Calcium: Widely recognized as the culprit behind a child’s poor development of strong teeth and bones, calcium intake also impacts muscle and heart function and the nervous system. Children have higher calcium needs than the rest of the family. Milk and dairy products contain plenty of calcium, but there are many alternatives for vegetarians and those with lactose concerns. Organic dark leafy green vegetables, soy and tofu, nuts (almond butter), seeds, and fortified cereals are all good sources.
Vitamin D: Essential for the absorption of calcium and thus optimal bone growth, as well as mental and immune health. Deficiencies are more common in darker-skinned children and those that have limited exposure to sunlight. Children can obtain some vitamin D by eating oily fish (salmon and sardines), eggs and sustainable foods fortified with vitamin D such as certain dairy products, soy milk, eggs and cereals. Since food is not a good source of vitamin D, I recommend supplements, especially in the winter.
Zinc: Essential to childhood growth, digestion, sex hormone development, and a strong immunity. Zinc is especially important during puberty because it helps cells divide, which happens quickly and frequently during puberty. A deficiency can negatively impact everything from hair, skin, and nails to cognitive functioning and the height of your child. Good sources are sesame seeds, pumpkin seeds, cashews, peanuts, seafood, meat, cooked beans, peas and lentils. Other options include grains such as amaranth, oats, along with some fruits and vegetables such as avocado, peas, and berries.
Omega 3 Fatty Acids: Vital for a child’s development, most children (and adults) don’t get enough of these healthy fats. Runny noses, ear infections, constipation, excessive thirst or slow healing wounds are good indicators that your child needs more omega 3’s in their diet. Children with ADHD, allergies, asthma, hay fever, eczema, skin rashes and digestive problems are also likely to be deficient in EFAs. Nuts, seeds, organic free range eggs and oily fish are good food sources. I advise taking a supplement too.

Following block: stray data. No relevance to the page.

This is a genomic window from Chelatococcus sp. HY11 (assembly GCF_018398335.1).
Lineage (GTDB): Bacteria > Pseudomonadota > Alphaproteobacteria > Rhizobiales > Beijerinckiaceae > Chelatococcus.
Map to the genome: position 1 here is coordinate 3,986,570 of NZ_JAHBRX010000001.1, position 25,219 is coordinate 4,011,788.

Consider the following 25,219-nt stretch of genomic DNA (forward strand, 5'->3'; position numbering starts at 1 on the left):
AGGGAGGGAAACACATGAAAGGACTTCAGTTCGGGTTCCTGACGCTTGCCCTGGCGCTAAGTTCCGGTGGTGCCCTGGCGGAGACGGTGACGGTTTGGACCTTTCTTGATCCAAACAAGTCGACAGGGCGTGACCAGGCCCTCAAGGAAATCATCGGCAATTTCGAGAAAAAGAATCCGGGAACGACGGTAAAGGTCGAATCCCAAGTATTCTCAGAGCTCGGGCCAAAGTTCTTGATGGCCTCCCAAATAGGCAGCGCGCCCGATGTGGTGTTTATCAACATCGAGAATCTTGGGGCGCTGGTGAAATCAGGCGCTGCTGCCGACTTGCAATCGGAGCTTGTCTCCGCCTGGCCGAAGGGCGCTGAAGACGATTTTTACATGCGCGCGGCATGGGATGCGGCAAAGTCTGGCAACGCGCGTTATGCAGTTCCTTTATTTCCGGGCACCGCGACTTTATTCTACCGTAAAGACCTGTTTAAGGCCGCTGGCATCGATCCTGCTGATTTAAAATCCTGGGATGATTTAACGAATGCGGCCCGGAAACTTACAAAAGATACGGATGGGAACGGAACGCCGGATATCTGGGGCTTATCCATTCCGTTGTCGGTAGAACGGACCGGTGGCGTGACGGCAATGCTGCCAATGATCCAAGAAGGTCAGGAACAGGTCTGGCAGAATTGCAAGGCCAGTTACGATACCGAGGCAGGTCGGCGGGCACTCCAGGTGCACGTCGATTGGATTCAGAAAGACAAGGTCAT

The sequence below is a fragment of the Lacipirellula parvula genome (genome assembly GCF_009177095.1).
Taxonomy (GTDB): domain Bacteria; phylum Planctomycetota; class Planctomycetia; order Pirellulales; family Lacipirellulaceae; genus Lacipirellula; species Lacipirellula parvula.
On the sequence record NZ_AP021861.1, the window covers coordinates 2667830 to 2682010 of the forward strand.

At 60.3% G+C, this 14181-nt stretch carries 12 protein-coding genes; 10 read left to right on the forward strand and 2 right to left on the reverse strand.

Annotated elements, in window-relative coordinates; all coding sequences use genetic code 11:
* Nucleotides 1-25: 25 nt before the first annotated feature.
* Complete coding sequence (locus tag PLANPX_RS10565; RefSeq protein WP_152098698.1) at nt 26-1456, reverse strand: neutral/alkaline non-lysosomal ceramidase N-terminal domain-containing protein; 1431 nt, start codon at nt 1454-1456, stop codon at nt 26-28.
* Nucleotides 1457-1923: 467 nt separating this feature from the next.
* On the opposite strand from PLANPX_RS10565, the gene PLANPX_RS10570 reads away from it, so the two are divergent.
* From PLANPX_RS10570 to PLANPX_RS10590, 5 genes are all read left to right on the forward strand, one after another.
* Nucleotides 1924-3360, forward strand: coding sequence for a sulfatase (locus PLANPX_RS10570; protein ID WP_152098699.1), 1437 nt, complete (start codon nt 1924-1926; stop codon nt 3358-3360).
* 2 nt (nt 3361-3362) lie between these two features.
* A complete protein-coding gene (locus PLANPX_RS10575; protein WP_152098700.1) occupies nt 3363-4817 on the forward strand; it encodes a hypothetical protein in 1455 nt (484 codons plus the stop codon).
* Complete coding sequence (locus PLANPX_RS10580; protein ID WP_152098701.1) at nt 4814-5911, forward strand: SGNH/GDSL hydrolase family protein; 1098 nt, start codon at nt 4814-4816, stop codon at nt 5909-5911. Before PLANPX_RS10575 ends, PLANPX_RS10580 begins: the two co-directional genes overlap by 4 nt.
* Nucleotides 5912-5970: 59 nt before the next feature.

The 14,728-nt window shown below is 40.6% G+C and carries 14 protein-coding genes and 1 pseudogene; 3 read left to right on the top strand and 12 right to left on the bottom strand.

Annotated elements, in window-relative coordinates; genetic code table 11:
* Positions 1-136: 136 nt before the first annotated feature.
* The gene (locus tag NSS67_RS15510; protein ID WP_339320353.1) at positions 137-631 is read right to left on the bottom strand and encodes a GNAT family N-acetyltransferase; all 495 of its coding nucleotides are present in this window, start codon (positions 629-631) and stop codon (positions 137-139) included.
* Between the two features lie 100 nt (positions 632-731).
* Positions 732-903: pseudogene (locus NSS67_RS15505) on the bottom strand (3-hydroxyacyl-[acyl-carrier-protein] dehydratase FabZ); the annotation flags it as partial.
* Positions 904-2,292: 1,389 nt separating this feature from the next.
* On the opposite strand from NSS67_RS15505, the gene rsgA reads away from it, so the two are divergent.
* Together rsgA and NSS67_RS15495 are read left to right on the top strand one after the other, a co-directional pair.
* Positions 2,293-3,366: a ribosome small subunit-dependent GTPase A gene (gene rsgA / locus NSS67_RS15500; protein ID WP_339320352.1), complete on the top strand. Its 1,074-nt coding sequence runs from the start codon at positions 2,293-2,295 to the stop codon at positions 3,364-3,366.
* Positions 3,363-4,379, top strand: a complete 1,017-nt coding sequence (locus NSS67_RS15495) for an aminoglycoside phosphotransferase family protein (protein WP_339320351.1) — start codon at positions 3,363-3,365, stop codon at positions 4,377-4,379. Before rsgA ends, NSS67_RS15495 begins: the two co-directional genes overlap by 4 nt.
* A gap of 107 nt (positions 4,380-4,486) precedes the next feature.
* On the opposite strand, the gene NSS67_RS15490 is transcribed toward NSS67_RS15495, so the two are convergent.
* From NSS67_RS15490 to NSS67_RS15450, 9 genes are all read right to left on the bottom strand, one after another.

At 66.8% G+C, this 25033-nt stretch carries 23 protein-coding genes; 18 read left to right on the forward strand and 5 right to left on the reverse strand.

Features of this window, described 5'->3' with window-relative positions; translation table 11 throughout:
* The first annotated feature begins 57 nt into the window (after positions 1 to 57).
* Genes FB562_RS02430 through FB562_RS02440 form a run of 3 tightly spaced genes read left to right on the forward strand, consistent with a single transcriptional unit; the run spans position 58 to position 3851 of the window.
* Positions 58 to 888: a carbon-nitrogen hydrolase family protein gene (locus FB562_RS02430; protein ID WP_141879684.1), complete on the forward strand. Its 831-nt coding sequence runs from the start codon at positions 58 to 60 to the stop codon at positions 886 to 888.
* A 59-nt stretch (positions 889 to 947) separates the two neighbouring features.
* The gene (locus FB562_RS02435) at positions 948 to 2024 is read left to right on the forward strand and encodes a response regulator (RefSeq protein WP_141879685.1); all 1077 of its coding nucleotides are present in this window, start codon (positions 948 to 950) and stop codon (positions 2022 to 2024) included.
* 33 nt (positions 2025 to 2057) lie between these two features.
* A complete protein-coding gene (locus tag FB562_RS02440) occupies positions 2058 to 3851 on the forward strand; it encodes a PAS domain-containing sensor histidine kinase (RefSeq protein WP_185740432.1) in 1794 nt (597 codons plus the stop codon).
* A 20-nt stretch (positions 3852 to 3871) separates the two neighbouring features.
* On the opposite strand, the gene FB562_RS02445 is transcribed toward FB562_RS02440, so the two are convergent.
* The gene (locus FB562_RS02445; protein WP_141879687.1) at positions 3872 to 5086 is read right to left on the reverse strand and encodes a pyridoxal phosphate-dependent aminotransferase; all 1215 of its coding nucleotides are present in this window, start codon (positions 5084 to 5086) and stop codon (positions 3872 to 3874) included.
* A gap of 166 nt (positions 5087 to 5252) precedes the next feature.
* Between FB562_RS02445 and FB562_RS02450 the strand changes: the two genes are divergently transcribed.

Fortunately, children enjoy learning about food, as the main way they learn the difference between nutritious foods and unhealthy foods is through school and food preparation at home. Knowing where food comes from, how it’s grown, and how food production affects their environment helps them take responsibility for their health and increases their confidence in their ability to make healthier food choices. It’s up to us to encourage our children to develop healthy eating habits that last!
Here’s one of great Back to School smoothies. Great for a healthy breakfast or after school snack!
Choconutty Smoothie (serves 2)
1 ripe banana (frozen if possible)
350 ml non-dairy milk (cold)
1 tsp milled flax
1 tsp vanilla essence
1 tsp raw almond butter
1 tbs raw cacao
Use a high power or hand blender for this one. Add all the ingredients to the container and blend until smooth.
You can try other milks and maybe play around with any additional sweetness you need, raw honey, vanilla, raw agave, pure maple syrup, stevia can all be added.
You can add some maca powder or hemp protein for an extra boost.
If you don’t have nut butter soak about 6 white almonds the night before and add to the ingredients.
Try adding other soft fruits, mango, melon, figs, apricots, ripe pears!